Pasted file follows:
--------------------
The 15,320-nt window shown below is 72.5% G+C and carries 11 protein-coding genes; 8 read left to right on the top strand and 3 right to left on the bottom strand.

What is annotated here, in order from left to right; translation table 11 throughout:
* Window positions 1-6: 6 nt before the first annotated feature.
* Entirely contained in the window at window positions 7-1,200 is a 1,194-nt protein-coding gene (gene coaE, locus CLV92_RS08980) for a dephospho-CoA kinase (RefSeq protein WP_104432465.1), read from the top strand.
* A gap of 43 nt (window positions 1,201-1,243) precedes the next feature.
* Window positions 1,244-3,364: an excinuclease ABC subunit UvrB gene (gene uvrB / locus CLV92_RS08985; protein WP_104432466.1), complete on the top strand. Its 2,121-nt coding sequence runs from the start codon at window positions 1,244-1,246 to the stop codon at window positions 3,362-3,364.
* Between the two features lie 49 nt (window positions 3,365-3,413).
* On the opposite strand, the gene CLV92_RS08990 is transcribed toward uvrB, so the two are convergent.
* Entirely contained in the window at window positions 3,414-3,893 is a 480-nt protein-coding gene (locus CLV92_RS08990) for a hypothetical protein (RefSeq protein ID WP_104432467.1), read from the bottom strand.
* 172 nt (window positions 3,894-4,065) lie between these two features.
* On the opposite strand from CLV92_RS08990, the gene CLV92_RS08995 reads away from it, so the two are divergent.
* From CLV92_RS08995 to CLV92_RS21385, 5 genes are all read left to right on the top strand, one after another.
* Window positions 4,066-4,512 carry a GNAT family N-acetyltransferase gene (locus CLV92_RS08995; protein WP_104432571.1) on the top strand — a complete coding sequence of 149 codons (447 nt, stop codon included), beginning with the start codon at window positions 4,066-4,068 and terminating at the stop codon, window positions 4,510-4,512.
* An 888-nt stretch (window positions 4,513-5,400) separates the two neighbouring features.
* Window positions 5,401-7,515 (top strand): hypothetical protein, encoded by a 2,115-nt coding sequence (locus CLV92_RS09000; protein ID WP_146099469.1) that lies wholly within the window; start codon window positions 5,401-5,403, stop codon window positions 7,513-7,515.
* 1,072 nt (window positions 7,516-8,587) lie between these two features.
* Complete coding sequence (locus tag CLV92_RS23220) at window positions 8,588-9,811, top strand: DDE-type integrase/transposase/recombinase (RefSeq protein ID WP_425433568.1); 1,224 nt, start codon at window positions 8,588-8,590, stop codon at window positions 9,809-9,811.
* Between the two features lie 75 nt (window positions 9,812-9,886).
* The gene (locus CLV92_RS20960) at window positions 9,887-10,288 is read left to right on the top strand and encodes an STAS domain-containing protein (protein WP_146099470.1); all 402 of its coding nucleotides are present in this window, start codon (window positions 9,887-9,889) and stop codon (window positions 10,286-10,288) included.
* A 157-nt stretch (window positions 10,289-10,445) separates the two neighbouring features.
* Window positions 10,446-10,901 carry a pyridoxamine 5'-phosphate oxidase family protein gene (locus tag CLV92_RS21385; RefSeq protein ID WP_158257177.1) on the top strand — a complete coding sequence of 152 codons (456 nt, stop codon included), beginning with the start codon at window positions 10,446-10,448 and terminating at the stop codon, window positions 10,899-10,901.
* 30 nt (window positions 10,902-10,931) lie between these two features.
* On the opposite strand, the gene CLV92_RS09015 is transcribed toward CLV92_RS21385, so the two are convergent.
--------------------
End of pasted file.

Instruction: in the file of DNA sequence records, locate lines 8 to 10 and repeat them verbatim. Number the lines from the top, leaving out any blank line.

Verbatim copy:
* On the opposite strand, the gene CLV92_RS08990 is transcribed toward uvrB, so the two are convergent.
* Entirely contained in the window at window positions 3,414-3,893 is a 480-nt protein-coding gene (locus CLV92_RS08990) for a hypothetical protein (RefSeq protein ID WP_104432467.1), read from the bottom strand.
* 172 nt (window positions 3,894-4,065) lie between these two features.